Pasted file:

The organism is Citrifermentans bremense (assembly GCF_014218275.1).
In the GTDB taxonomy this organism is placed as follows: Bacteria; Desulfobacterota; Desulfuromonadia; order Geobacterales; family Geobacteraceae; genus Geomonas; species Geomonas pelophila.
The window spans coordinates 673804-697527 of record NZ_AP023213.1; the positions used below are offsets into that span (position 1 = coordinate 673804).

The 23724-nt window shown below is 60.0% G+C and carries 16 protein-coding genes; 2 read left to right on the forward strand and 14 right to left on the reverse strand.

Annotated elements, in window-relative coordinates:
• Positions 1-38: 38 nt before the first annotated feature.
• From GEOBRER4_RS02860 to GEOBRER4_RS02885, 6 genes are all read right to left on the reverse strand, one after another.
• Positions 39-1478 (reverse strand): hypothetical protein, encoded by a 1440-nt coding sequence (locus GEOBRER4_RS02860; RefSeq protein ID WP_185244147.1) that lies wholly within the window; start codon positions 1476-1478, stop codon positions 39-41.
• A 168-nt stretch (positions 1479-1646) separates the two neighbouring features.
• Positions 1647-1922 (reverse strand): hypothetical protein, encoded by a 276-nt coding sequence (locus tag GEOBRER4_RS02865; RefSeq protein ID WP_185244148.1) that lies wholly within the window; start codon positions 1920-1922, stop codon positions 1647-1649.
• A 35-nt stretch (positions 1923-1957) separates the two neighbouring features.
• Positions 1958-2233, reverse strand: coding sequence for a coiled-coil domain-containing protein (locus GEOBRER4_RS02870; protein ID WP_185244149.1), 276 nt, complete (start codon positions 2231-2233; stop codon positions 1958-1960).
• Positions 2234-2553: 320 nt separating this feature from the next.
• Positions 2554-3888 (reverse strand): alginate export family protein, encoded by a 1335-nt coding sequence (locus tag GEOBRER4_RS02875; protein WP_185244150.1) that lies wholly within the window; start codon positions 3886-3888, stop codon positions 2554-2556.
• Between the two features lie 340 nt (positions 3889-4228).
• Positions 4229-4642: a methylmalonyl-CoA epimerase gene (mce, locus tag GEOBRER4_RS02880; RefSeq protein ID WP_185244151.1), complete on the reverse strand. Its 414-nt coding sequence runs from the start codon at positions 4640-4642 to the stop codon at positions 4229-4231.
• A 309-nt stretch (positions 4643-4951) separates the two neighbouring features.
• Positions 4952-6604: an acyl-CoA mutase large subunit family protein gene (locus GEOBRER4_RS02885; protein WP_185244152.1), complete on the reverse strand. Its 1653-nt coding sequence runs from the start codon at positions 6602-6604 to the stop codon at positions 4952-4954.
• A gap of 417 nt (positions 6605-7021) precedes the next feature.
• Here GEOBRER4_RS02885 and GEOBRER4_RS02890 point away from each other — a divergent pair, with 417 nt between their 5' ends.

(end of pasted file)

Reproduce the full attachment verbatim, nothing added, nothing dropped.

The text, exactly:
The organism is Citrifermentans bremense (assembly GCF_014218275.1).
In the GTDB taxonomy this organism is placed as follows: Bacteria; Desulfobacterota; Desulfuromonadia; order Geobacterales; family Geobacteraceae; genus Geomonas; species Geomonas pelophila.
The window spans coordinates 673804-697527 of record NZ_AP023213.1; the positions used below are offsets into that span (position 1 = coordinate 673804).

The 23724-nt window shown below is 60.0% G+C and carries 16 protein-coding genes; 2 read left to right on the forward strand and 14 right to left on the reverse strand.

Annotated elements, in window-relative coordinates:
• Positions 1-38: 38 nt before the first annotated feature.
• From GEOBRER4_RS02860 to GEOBRER4_RS02885, 6 genes are all read right to left on the reverse strand, one after another.
• Positions 39-1478 (reverse strand): hypothetical protein, encoded by a 1440-nt coding sequence (locus GEOBRER4_RS02860; RefSeq protein ID WP_185244147.1) that lies wholly within the window; start codon positions 1476-1478, stop codon positions 39-41.
• A 168-nt stretch (positions 1479-1646) separates the two neighbouring features.
• Positions 1647-1922 (reverse strand): hypothetical protein, encoded by a 276-nt coding sequence (locus tag GEOBRER4_RS02865; RefSeq protein ID WP_185244148.1) that lies wholly within the window; start codon positions 1920-1922, stop codon positions 1647-1649.
• A 35-nt stretch (positions 1923-1957) separates the two neighbouring features.
• Positions 1958-2233, reverse strand: coding sequence for a coiled-coil domain-containing protein (locus GEOBRER4_RS02870; protein ID WP_185244149.1), 276 nt, complete (start codon positions 2231-2233; stop codon positions 1958-1960).
• Positions 2234-2553: 320 nt separating this feature from the next.
• Positions 2554-3888 (reverse strand): alginate export family protein, encoded by a 1335-nt coding sequence (locus tag GEOBRER4_RS02875; protein WP_185244150.1) that lies wholly within the window; start codon positions 3886-3888, stop codon positions 2554-2556.
• Between the two features lie 340 nt (positions 3889-4228).
• Positions 4229-4642: a methylmalonyl-CoA epimerase gene (mce, locus tag GEOBRER4_RS02880; RefSeq protein ID WP_185244151.1), complete on the reverse strand. Its 414-nt coding sequence runs from the start codon at positions 4640-4642 to the stop codon at positions 4229-4231.
• A 309-nt stretch (positions 4643-4951) separates the two neighbouring features.
• Positions 4952-6604: an acyl-CoA mutase large subunit family protein gene (locus GEOBRER4_RS02885; protein WP_185244152.1), complete on the reverse strand. Its 1653-nt coding sequence runs from the start codon at positions 6602-6604 to the stop codon at positions 4952-4954.
• A gap of 417 nt (positions 6605-7021) precedes the next feature.
• Here GEOBRER4_RS02885 and GEOBRER4_RS02890 point away from each other — a divergent pair, with 417 nt between their 5' ends.